• After You Believe

  • Why Christian Character Matters
  • By: N. T. Wright
  • Narrated by: Antony Ferguson
  • Length: 10 hrs and 1 min
  • 4.7 out of 5 stars (356 ratings)

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After You Believe  By  cover art

After You Believe

By: N. T. Wright
Narrated by: Antony Ferguson
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Publisher's Summary

From the author of the acclaimed Simply Christian and Surprised by Hope comes a book that addresses the question that has plagued humans for centuries - what is our purpose?

As Christians, what are we to do with that ambiguous time between baptism and the funeral? It’s easy to become preoccupied with who gets into heaven; the real challenge is how we are going to live in the here and now. Wright dispels the common misconception that Christian living is nothing more than a checklist of do's and don’ts. Nor is it a prescription to “follow your heart” wherever it may lead. Instead, After You Believe reveals the Bible’s call for a revolution - a transformation of character that takes us beyond our earthly pursuit of money, sex, and power into a virtuous state of living that allows us to reflect God and live more worshipful, fulfilling lives.

We are all spiritual seekers, intuitively knowing there is more to life than we suspect. This is a book for anyone who is hoping there is something more while we’re here on Earth. There is. We are being called to join the revolution, and Wright insightfully encourages readers to find new purpose and clarity by taking us on an eye-opening journey through key biblical passages that promise to radically alter the work of the church and the direction of our lives.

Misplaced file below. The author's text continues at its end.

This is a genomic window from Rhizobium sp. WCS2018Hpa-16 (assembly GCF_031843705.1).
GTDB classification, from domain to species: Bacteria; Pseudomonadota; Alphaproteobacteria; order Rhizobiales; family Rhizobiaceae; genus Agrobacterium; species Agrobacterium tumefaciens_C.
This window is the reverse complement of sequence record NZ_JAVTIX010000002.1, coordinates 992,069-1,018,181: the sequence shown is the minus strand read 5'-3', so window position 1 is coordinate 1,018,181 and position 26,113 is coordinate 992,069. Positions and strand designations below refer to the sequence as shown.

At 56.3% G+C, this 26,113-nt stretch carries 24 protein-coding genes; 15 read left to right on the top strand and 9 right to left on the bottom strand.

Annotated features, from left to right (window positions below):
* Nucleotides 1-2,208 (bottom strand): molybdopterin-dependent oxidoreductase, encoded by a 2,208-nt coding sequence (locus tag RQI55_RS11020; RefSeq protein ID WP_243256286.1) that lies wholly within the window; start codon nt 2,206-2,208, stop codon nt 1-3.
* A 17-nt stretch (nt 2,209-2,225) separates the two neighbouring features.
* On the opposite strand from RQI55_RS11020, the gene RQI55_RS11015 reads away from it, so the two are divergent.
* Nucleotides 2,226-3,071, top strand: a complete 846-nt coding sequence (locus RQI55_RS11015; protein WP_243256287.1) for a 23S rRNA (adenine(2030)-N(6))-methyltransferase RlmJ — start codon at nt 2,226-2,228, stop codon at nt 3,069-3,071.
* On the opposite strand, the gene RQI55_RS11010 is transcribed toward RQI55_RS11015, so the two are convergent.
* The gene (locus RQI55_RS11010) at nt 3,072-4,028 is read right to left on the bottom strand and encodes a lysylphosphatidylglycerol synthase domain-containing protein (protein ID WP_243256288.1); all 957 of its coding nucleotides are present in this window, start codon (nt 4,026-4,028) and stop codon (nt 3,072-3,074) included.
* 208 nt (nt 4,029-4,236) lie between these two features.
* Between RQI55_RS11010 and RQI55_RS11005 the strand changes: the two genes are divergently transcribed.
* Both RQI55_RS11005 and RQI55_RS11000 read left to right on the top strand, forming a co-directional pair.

©2010 Nicholas Thomas Wright (P)2010 HarperCollins Publishers

What listeners say about After You Believe

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  • Overall
    5 out of 5 stars

True Spirituality

Definitely a challenge theologically, though in non-technical words. I thought this was deja vu: riding on my mountain bike on San Juan trail and listening to Tom Wright instead of Dallas Willard's "The Divine Conspiracy: Rediscovering Our Hidden Life In God." They both reinterpret the beatitudes from the Sermon on the Mount to move from legalism to grace. They both are intellectuals, theological and devoted to correct thinking as a key to transformation. They have both transformed my life, my spirituality, my understanding of Agape. But Wright's theology is broader and more significant than Willard's. He integrates so many themes that neatly weave together: Kingdom ethics vs legalism, eschatology (study of end times) as Hope, and Love.

Wright's most profound theological explication is that we are not to become moral, but to empty ourselves as Jesus did--to live for the purpose of God's Kingdom only--not our own desires. Even Jesus had to "learn" to do this as he was fully human, and felt the temptation for self satisfaction, but continuously and "perfectly" (telos) resisted. He was not an example of moral virtue primarily (though he was), but an example of one fully yielded to God. And now we too, through his resurrection, by the Holy Spirit (holiness & prayer), can participate not only in the Kingdom to Come (telos), but now, in the Kingdom that has now Come in Jesus' life, death and resurrection. Wish this theme had predominated, because it is the basis of spiritual transformation.

Another motivation for living spiritually and not legalistically is because of the Hope we have in the renewal and transformation of this present world, where we will participate with holiness and power. Looking forward to reading his book on Hope next.

While Wright and Willard are strong theologically, they both lack the everyday relational wisdom that properly integrates the intellectual, spiritual, social, emotional, "imaginational," and behavioral dimensions into a whole.